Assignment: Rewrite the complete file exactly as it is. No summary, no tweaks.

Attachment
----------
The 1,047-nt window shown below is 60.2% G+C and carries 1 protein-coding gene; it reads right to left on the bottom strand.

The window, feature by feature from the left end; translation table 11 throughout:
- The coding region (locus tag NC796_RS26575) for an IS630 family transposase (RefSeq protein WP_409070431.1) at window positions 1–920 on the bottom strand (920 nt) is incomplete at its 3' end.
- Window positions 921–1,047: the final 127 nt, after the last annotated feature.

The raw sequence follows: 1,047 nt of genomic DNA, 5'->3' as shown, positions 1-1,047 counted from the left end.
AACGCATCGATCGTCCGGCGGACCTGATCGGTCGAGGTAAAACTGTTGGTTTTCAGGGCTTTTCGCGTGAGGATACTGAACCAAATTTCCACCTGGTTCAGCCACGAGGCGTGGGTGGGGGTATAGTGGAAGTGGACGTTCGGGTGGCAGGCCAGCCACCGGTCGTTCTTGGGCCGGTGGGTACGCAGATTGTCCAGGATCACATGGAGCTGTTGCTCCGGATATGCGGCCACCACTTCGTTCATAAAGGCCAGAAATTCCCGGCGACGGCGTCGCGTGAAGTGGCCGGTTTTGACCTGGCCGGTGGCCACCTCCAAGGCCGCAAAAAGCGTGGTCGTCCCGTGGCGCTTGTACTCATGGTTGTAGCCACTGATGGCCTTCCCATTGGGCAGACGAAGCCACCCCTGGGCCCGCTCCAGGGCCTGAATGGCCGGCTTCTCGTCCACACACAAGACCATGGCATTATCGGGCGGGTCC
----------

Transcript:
The 1,047-nt window shown below is 60.2% G+C and carries 1 protein-coding gene; it reads right to left on the bottom strand.

The window, feature by feature from the left end; translation table 11 throughout:
- The coding region (locus tag NC796_RS26575) for an IS630 family transposase (RefSeq protein WP_409070431.1) at window positions 1–920 on the bottom strand (920 nt) is incomplete at its 3' end.
- Window positions 921–1,047: the final 127 nt, after the last annotated feature.

The raw sequence follows: 1,047 nt of genomic DNA, 5'->3' as shown, positions 1-1,047 counted from the left end.
AACGCATCGATCGTCCGGCGGACCTGATCGGTCGAGGTAAAACTGTTGGTTTTCAGGGCTTTTCGCGTGAGGATACTGAACCAAATTTCCACCTGGTTCAGCCACGAGGCGTGGGTGGGGGTATAGTGGAAGTGGACGTTCGGGTGGCAGGCCAGCCACCGGTCGTTCTTGGGCCGGTGGGTACGCAGATTGTCCAGGATCACATGGAGCTGTTGCTCCGGATATGCGGCCACCACTTCGTTCATAAAGGCCAGAAATTCCCGGCGACGGCGTCGCGTGAAGTGGCCGGTTTTGACCTGGCCGGTGGCCACCTCCAAGGCCGCAAAAAGCGTGGTCGTCCCGTGGCGCTTGTACTCATGGTTGTAGCCACTGATGGCCTTCCCATTGGGCAGACGAAGCCACCCCTGGGCCCGCTCCAGGGCCTGAATGGCCGGCTTCTCGTCCACACACAAGACCATGGCATTATCGGGCGGGTCC